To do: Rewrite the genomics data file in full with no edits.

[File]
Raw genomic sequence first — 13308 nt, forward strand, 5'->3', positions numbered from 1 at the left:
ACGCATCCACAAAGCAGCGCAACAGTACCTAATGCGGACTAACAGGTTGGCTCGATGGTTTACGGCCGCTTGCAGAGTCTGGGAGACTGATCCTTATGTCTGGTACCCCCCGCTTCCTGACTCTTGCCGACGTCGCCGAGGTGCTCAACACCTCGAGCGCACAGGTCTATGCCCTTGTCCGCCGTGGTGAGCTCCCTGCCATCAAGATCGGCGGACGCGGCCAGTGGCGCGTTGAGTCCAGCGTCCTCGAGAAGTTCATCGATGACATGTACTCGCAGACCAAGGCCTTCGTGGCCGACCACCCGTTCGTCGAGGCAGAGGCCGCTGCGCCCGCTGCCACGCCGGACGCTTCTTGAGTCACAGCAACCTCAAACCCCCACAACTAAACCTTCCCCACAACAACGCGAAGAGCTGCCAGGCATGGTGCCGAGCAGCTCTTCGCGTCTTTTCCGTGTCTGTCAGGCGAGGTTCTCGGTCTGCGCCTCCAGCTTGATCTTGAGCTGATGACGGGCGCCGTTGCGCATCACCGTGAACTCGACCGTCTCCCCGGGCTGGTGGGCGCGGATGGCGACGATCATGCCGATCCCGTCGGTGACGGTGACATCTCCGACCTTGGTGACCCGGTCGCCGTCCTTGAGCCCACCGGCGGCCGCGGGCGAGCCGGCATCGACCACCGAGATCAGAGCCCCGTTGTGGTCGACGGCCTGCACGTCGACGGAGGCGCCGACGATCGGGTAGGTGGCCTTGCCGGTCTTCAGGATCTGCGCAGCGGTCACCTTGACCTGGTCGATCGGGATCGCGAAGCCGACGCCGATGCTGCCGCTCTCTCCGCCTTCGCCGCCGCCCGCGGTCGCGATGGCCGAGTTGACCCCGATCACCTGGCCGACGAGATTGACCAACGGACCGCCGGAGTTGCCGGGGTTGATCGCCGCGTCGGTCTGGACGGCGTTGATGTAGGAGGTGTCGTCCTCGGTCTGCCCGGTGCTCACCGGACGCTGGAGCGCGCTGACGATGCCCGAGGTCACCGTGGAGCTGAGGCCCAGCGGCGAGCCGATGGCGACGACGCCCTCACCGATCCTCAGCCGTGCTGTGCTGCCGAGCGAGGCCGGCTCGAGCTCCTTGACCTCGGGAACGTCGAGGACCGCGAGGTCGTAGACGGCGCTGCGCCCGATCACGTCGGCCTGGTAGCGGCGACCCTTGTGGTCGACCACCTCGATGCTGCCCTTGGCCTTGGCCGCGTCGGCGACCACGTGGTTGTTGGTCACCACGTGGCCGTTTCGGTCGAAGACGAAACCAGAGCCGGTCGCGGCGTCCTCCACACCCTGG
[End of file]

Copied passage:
Raw genomic sequence first — 13308 nt, forward strand, 5'->3', positions numbered from 1 at the left:
ACGCATCCACAAAGCAGCGCAACAGTACCTAATGCGGACTAACAGGTTGGCTCGATGGTTTACGGCCGCTTGCAGAGTCTGGGAGACTGATCCTTATGTCTGGTACCCCCCGCTTCCTGACTCTTGCCGACGTCGCCGAGGTGCTCAACACCTCGAGCGCACAGGTCTATGCCCTTGTCCGCCGTGGTGAGCTCCCTGCCATCAAGATCGGCGGACGCGGCCAGTGGCGCGTTGAGTCCAGCGTCCTCGAGAAGTTCATCGATGACATGTACTCGCAGACCAAGGCCTTCGTGGCCGACCACCCGTTCGTCGAGGCAGAGGCCGCTGCGCCCGCTGCCACGCCGGACGCTTCTTGAGTCACAGCAACCTCAAACCCCCACAACTAAACCTTCCCCACAACAACGCGAAGAGCTGCCAGGCATGGTGCCGAGCAGCTCTTCGCGTCTTTTCCGTGTCTGTCAGGCGAGGTTCTCGGTCTGCGCCTCCAGCTTGATCTTGAGCTGATGACGGGCGCCGTTGCGCATCACCGTGAACTCGACCGTCTCCCCGGGCTGGTGGGCGCGGATGGCGACGATCATGCCGATCCCGTCGGTGACGGTGACATCTCCGACCTTGGTGACCCGGTCGCCGTCCTTGAGCCCACCGGCGGCCGCGGGCGAGCCGGCATCGACCACCGAGATCAGAGCCCCGTTGTGGTCGACGGCCTGCACGTCGACGGAGGCGCCGACGATCGGGTAGGTGGCCTTGCCGGTCTTCAGGATCTGCGCAGCGGTCACCTTGACCTGGTCGATCGGGATCGCGAAGCCGACGCCGATGCTGCCGCTCTCTCCGCCTTCGCCGCCGCCCGCGGTCGCGATGGCCGAGTTGACCCCGATCACCTGGCCGACGAGATTGACCAACGGACCGCCGGAGTTGCCGGGGTTGATCGCCGCGTCGGTCTGGACGGCGTTGATGTAGGAGGTGTCGTCCTCGGTCTGCCCGGTGCTCACCGGACGCTGGAGCGCGCTGACGATGCCCGAGGTCACCGTGGAGCTGAGGCCCAGCGGCGAGCCGATGGCGACGACGCCCTCACCGATCCTCAGCCGTGCTGTGCTGCCGAGCGAGGCCGGCTCGAGCTCCTTGACCTCGGGAACGTCGAGGACCGCGAGGTCGTAGACGGCGCTGCGCCCGATCACGTCGGCCTGGTAGCGGCGACCCTTGTGGTCGACCACCTCGATGCTGCCCTTGGCCTTGGCCGCGTCGGCGACCACGTGGTTGTTGGTCACCACGTGGCCGTTTCGGTCGAAGACGAAACCAGAGCCGGTCGCGGCGTCCTCCACACCCTGG